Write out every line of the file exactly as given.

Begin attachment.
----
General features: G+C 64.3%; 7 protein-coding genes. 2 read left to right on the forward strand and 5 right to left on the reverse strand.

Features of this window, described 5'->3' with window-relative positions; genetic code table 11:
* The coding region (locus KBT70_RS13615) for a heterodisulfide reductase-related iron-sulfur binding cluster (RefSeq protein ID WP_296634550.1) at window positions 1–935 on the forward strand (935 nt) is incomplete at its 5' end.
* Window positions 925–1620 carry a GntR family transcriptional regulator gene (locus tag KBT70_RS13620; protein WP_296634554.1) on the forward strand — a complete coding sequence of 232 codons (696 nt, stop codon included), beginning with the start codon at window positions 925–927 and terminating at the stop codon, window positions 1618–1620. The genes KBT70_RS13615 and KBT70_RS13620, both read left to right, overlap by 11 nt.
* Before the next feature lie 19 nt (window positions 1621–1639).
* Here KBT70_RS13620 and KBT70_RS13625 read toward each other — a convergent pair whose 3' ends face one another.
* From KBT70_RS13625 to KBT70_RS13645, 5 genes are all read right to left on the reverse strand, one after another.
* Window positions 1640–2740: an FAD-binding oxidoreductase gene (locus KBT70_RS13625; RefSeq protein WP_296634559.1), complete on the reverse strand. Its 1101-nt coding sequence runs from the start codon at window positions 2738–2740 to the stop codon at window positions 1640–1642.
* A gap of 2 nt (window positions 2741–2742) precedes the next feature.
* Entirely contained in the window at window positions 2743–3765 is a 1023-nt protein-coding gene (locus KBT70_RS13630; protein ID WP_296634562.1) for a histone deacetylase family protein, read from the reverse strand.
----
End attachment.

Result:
General features: G+C 64.3%; 7 protein-coding genes. 2 read left to right on the forward strand and 5 right to left on the reverse strand.

Features of this window, described 5'->3' with window-relative positions; genetic code table 11:
* The coding region (locus KBT70_RS13615) for a heterodisulfide reductase-related iron-sulfur binding cluster (RefSeq protein ID WP_296634550.1) at window positions 1–935 on the forward strand (935 nt) is incomplete at its 5' end.
* Window positions 925–1620 carry a GntR family transcriptional regulator gene (locus tag KBT70_RS13620; protein WP_296634554.1) on the forward strand — a complete coding sequence of 232 codons (696 nt, stop codon included), beginning with the start codon at window positions 925–927 and terminating at the stop codon, window positions 1618–1620. The genes KBT70_RS13615 and KBT70_RS13620, both read left to right, overlap by 11 nt.
* Before the next feature lie 19 nt (window positions 1621–1639).
* Here KBT70_RS13620 and KBT70_RS13625 read toward each other — a convergent pair whose 3' ends face one another.
* From KBT70_RS13625 to KBT70_RS13645, 5 genes are all read right to left on the reverse strand, one after another.
* Window positions 1640–2740: an FAD-binding oxidoreductase gene (locus KBT70_RS13625; RefSeq protein WP_296634559.1), complete on the reverse strand. Its 1101-nt coding sequence runs from the start codon at window positions 2738–2740 to the stop codon at window positions 1640–1642.
* A gap of 2 nt (window positions 2741–2742) precedes the next feature.
* Entirely contained in the window at window positions 2743–3765 is a 1023-nt protein-coding gene (locus KBT70_RS13630; protein ID WP_296634562.1) for a histone deacetylase family protein, read from the reverse strand.